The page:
Take Uber. When the on-demand car service entered the New York market, the Yellow Cab industry, which had long operated with virtually no competition, was forced to catch up or risk extinction. While Yellow Cab companies have stepped up their game, their piecemeal approach may prove too little too late. Cab companies tried to win back customers by providing a better in-ride experience, but they were still missing out on the pre- and post-ride convenience Uber was capitalizing on. More recently, with a relaunched and enhanced version of the Curb app, the cost of operating a cab in New York City is plummeting, and drivers are seeing better employment terms than ever before. Will it be enough? Only time will tell. But what we can tell is that as product expectations continue to change, our job is to create a seamless experience for our investors from beginning to end.
Regulation Drives Innovation
Regulation is typically seen as a roadblock to innovation or progress, but in this case, it may have the opposite effect. As new rules go into effect and regulators continue to scrutinize non-traded REITs, big players—like Inland and Blackstone—and more disruptive newcomers are trying to reshape products and deliver them more effectively. The need for the product is there, and regulators are effectively pushing everybody to rethink its shape and form.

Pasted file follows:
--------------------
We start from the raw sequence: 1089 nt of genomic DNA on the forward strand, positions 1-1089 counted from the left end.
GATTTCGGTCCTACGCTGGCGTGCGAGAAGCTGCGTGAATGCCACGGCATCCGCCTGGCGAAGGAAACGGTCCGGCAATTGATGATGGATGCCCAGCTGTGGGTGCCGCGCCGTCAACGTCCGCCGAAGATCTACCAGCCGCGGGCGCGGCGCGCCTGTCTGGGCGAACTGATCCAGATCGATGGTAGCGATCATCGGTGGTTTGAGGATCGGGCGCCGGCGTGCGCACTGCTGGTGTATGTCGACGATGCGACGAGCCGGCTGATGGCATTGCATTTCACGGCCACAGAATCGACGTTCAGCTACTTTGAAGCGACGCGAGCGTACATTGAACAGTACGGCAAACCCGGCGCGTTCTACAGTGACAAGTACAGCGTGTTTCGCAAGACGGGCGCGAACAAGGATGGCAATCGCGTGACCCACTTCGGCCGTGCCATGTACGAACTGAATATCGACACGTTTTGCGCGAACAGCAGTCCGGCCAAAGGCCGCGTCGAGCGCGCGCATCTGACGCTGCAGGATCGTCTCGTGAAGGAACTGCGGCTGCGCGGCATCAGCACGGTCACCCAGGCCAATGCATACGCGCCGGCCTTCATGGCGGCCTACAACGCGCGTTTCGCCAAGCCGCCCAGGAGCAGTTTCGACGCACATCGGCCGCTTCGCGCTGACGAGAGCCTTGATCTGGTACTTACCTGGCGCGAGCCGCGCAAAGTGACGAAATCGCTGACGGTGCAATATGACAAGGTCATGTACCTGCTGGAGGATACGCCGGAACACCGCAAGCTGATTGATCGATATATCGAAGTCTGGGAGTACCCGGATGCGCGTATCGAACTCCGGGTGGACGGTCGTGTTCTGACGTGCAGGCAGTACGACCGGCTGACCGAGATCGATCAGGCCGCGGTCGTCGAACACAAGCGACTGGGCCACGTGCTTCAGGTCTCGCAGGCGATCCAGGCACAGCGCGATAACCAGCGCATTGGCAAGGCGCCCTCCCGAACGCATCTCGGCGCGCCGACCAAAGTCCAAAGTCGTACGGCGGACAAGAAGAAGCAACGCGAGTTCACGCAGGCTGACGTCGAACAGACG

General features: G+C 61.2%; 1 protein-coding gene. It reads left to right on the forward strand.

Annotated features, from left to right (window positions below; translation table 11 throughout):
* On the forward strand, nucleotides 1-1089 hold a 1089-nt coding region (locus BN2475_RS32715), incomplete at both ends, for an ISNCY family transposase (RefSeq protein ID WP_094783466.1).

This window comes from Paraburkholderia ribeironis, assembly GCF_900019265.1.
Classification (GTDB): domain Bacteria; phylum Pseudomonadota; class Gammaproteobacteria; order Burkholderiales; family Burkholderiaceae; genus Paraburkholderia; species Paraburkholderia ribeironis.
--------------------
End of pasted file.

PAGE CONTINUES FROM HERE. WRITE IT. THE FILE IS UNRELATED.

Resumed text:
Technology Adds Value
Last but not least, these bold moves by industry behemoths signal an opportunity in the market to change the way people invest in non-traded REITs, and firms that look to technology for solutions will best fulfill that opportunity. While Inland and Blackstone haven’t gone online (yet), they’ve no doubt observed smaller, more agile companies going this route and are trying to adapt to better serve investors.
Financial products distributed exclusively online have new infrastructures that cut out the high-fee middle men like broker dealers. What E*TRADE and Scottrade have done for the stock market, these online platforms are doing for the traditionally slow-to-innovate real estate investment market. Technology-enabled innovation is not only bringing greater value to investors by driving down costs, but also by building Know Your Customer and other compliance measures directly into the product.
It’s good news for investors…
Investors are set to benefit from all the industry changes as it continues to move to more effective distribution channels and simpler fee structures.
I’m confident that funds that go direct to the consumer, charge lower fees, leverage technology and data, pair capital supply and demand more efficiently, and focus on user experience are poised to be the next generation of non-traded REITs.
… and finally it’s good news for the industry…
The news from Inland and Blackstone is a good sign for the industry. Whether this is a reaction to new regulation or online disruptors isn’t the point. The point is that real estate investing hasn’t seen much change in the last few decades, so we’re long overdue for a shakeup.